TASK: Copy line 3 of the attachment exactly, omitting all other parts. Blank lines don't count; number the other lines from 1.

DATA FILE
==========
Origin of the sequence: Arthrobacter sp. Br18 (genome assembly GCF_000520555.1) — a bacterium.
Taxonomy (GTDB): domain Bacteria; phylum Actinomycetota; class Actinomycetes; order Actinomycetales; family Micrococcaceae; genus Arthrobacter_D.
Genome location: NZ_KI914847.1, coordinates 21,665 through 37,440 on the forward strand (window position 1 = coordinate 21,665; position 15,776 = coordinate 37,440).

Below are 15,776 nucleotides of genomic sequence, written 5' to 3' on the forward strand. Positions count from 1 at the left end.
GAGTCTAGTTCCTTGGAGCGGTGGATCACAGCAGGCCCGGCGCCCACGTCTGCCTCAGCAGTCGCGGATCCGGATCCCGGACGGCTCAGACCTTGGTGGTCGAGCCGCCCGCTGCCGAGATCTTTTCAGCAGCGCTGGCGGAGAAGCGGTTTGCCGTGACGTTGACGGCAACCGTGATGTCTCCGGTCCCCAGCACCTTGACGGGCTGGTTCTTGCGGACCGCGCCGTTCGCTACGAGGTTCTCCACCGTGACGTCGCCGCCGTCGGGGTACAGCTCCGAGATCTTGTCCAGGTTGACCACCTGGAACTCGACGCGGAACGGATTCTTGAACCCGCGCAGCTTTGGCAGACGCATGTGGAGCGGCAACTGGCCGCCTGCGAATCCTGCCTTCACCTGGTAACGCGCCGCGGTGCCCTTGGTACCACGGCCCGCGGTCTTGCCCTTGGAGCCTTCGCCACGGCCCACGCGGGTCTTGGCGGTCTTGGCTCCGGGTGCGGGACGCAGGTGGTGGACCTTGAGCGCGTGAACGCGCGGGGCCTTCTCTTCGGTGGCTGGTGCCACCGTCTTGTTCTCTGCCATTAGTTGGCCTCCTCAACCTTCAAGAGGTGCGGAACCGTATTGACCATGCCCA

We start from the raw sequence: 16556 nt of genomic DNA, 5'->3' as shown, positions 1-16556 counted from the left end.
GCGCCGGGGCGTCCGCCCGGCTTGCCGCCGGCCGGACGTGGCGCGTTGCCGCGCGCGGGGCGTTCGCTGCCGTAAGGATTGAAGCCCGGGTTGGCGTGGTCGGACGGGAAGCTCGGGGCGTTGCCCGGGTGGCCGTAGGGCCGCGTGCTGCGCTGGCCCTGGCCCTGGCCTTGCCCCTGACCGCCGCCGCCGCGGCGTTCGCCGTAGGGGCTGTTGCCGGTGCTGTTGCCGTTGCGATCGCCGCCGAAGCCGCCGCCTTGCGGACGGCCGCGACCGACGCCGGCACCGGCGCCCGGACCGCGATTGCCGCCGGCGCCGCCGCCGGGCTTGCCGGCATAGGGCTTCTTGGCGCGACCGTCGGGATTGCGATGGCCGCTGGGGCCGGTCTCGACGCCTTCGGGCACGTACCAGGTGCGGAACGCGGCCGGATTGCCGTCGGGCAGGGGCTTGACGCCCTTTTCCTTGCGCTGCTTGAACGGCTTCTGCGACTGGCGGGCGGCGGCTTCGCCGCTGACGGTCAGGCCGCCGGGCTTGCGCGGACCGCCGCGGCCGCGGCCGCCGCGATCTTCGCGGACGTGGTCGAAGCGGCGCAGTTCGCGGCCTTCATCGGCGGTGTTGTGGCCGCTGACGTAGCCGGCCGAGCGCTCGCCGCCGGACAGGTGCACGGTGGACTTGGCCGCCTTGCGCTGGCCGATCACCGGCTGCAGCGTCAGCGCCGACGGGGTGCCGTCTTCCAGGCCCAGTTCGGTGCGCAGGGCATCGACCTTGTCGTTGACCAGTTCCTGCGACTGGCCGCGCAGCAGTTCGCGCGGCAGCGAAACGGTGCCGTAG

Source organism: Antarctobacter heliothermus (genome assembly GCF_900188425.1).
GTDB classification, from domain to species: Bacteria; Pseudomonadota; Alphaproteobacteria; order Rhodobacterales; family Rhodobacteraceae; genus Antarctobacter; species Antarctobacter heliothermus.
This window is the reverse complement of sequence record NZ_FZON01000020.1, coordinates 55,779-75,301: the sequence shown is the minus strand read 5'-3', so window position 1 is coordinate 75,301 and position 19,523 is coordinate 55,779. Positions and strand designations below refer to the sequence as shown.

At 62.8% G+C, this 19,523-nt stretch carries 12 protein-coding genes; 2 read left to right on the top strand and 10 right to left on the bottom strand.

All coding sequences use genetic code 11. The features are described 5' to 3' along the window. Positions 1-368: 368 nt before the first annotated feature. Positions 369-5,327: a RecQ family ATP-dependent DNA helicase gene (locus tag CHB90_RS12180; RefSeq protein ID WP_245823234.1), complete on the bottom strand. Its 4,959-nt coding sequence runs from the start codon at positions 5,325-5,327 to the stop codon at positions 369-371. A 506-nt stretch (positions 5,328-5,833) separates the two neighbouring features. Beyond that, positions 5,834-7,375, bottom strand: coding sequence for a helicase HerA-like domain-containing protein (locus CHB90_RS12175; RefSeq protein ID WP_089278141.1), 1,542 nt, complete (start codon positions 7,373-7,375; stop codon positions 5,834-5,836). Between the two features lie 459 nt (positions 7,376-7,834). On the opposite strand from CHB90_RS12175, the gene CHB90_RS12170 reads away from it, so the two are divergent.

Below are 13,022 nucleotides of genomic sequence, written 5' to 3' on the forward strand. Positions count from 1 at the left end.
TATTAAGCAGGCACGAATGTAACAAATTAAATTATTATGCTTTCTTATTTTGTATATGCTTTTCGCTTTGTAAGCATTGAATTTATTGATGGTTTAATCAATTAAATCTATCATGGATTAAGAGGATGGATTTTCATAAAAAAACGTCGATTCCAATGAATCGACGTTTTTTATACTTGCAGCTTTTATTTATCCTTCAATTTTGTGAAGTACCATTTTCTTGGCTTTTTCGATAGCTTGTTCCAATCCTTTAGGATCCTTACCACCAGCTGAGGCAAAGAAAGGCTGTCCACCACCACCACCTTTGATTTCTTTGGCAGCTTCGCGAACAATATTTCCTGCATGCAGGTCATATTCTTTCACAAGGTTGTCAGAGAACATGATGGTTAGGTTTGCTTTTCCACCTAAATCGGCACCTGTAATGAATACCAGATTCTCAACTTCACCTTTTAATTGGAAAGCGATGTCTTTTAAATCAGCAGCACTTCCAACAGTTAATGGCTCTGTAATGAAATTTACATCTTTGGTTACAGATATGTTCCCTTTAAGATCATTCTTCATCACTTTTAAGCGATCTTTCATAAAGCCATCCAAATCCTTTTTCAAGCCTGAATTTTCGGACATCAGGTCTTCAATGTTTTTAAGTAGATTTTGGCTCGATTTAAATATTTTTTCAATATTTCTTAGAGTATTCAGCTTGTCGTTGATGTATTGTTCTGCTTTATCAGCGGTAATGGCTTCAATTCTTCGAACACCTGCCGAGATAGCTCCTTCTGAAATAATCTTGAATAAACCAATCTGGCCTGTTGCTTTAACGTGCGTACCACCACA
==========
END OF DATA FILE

Genome location: NZ_KI914847.1, coordinates 21,665 through 37,440 on the forward strand (window position 1 = coordinate 21,665; position 15,776 = coordinate 37,440).